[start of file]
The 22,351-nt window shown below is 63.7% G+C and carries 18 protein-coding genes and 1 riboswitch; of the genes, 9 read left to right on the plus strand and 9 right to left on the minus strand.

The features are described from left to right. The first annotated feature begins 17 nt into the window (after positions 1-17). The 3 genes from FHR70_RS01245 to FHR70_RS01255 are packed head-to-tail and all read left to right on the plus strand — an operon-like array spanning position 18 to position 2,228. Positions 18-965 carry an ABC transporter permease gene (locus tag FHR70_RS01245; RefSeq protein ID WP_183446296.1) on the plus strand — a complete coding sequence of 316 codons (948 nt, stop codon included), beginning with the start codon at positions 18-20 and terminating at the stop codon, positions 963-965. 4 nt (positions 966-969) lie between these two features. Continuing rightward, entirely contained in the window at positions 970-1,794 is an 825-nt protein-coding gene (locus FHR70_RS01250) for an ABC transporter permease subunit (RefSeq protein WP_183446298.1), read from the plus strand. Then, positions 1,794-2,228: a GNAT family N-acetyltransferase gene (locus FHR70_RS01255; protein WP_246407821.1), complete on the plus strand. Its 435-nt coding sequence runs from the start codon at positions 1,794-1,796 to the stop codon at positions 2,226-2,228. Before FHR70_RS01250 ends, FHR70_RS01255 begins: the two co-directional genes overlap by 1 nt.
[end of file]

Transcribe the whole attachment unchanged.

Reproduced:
The 22,351-nt window shown below is 63.7% G+C and carries 18 protein-coding genes and 1 riboswitch; of the genes, 9 read left to right on the plus strand and 9 right to left on the minus strand.

The features are described from left to right. The first annotated feature begins 17 nt into the window (after positions 1-17). The 3 genes from FHR70_RS01245 to FHR70_RS01255 are packed head-to-tail and all read left to right on the plus strand — an operon-like array spanning position 18 to position 2,228. Positions 18-965 carry an ABC transporter permease gene (locus tag FHR70_RS01245; RefSeq protein ID WP_183446296.1) on the plus strand — a complete coding sequence of 316 codons (948 nt, stop codon included), beginning with the start codon at positions 18-20 and terminating at the stop codon, positions 963-965. 4 nt (positions 966-969) lie between these two features. Continuing rightward, entirely contained in the window at positions 970-1,794 is an 825-nt protein-coding gene (locus FHR70_RS01250) for an ABC transporter permease subunit (RefSeq protein WP_183446298.1), read from the plus strand. Then, positions 1,794-2,228: a GNAT family N-acetyltransferase gene (locus FHR70_RS01255; protein WP_246407821.1), complete on the plus strand. Its 435-nt coding sequence runs from the start codon at positions 1,794-1,796 to the stop codon at positions 2,226-2,228. Before FHR70_RS01250 ends, FHR70_RS01255 begins: the two co-directional genes overlap by 1 nt.